Tuesday, January 29, 2008

Mercury still dropping

Sad to report that January 16 was not the coldest night of the year. When I got up this morning it was -47C. And if that isn't freaky enough, the power went off last night for a good hour. We have a woodstove, and I quickly sized up the logs stacked next to it. Time to lay in a bigger supply, I'd say. There's a lot of ice fog right now - probably caused hoar frost on the power lines, and that caused the outage.

To celebrate the cold snap, I climbed to the top of Bush Pilots Monument this evening to take a photo of the ice fog over the city. Here's what I got (in addition to frostbitten fingers).

Thursday, January 17, 2008

Coldest night of the year?

Went down to -41C last night. Not surprising for January in Yellowknife.

Compensations? Saw the northern lights last night while walking home from work. When it's cold, it's clear, and it's the first time in ages that I've seen them. Spent today in a workshop in a local hotel conference room. From the windows we could see down the Franklin Avenue hill to the Old Town. Trees, rocks, the Franklin Avenue Trailer Park - everything white and misty with ice fog. At mid-morning a nice pastel sunrise - yellow, pink, a touch of blue sky before the clouds moved in.

It's -34C right now - things are heating up!

Tuesday, January 1, 2008

Christmas in Yellowknife

Another holiday season draws to a close. The Christmas cookies are long gone. All that remains of the turkey is an inch of soup in the bottom of the pot. The eggnog I feel compelled to buy every year was used to make French toast this morning.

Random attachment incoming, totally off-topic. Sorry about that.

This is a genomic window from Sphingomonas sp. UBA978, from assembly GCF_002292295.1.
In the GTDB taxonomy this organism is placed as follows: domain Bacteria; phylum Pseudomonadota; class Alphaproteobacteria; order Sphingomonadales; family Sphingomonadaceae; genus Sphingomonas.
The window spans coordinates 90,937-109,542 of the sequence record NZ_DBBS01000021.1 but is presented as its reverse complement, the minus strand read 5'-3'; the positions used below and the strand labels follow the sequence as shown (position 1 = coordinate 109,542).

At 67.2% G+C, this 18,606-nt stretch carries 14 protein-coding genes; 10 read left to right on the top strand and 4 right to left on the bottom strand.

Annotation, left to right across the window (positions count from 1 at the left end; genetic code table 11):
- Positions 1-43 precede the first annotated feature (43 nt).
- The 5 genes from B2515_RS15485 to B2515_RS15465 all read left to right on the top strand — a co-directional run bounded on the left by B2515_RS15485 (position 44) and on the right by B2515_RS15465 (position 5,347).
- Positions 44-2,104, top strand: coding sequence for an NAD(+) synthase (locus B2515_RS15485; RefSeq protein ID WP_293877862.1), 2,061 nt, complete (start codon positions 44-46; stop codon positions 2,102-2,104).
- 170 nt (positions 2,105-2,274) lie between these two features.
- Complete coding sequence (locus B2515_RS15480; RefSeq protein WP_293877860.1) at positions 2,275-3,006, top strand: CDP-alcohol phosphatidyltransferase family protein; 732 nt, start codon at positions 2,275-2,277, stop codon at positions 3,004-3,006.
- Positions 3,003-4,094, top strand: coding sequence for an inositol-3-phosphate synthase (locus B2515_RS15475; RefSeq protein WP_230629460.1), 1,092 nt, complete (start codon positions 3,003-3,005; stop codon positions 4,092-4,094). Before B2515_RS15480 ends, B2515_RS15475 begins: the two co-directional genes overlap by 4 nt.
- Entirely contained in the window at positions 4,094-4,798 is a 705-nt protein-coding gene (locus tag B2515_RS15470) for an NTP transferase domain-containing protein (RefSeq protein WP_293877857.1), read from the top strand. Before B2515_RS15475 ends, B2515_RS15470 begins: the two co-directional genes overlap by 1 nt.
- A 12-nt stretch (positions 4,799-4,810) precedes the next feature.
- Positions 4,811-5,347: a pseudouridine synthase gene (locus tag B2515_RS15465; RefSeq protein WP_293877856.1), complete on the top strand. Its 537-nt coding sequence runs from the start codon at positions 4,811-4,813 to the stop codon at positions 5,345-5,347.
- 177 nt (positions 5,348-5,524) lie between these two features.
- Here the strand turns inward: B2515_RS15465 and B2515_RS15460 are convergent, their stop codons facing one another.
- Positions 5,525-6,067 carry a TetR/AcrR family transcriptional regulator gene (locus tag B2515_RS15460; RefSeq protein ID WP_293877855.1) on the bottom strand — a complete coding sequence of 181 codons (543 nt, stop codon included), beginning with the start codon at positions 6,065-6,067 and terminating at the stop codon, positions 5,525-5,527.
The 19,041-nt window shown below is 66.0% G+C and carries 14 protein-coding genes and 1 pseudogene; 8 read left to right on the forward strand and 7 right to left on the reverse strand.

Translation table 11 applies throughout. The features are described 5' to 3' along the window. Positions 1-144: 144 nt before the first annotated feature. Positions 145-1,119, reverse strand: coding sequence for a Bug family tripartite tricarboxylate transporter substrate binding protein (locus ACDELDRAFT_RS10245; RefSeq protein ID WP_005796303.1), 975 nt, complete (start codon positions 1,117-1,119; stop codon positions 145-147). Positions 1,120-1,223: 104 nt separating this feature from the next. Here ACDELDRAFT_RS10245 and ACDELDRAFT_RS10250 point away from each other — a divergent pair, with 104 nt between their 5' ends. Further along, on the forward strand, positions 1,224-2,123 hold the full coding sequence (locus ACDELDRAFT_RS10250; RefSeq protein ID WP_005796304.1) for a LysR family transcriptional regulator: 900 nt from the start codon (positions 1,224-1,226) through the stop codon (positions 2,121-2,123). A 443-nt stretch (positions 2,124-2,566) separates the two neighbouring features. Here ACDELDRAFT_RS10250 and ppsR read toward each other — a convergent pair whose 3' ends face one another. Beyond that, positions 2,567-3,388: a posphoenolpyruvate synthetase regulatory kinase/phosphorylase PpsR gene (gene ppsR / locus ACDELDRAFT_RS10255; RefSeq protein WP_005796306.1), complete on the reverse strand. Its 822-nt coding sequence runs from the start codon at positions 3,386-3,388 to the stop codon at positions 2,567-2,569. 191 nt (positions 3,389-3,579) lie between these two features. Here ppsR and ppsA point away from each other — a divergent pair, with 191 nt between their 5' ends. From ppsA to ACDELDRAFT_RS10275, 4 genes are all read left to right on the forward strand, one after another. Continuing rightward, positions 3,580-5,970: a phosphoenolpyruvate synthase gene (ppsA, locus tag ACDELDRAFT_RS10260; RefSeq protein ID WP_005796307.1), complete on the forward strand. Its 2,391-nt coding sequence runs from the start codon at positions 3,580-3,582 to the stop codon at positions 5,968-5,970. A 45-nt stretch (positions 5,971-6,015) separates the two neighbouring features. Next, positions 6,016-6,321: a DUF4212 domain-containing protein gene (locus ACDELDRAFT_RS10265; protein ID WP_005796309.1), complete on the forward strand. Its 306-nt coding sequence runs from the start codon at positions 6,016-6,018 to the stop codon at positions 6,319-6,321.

This Christmas has been relatively quiet - the festive season in Yellowknife is generally a month-long binge of eating and drinking as we all try to blow off some steam, bulk up our fat reserves to counter the -30 degree weather, and try to forget that we're getting a mere four hours of sunlight a day . . . and that's only if the sun actually shines. (Which it hasn't been, lately.)

A highlight of the season was a reveillon (French Canadian Christmas Eve celebration) out on one of the houseboats. In the summer the houseboats bob happily on the waters of Yellowknife Bay; in winter, of course, they are frozen into the ice. There was a bonfire outside, and a toasty woodstove inside, along with tourtiere, sugar pie, salad rolls (okay, not a French Canadian speciality, but memorable just the same), and many other treats. In years gone by, we'd go to parties on another of the houseboats. The road across the ice to that one was fairly straight, and when the house was quiet and a vehicle was approaching, it sounded like a bowling ball coming down the alley.

The downtime over the holiday was been a good thing - 2007 was a bit much, at times. I'm now getting my ducks in a row for 2008. I've made arrangements to go to some writing events, started a new piece, and bought a new memory card for my camera, so I can take more YK pics. Onward, ho.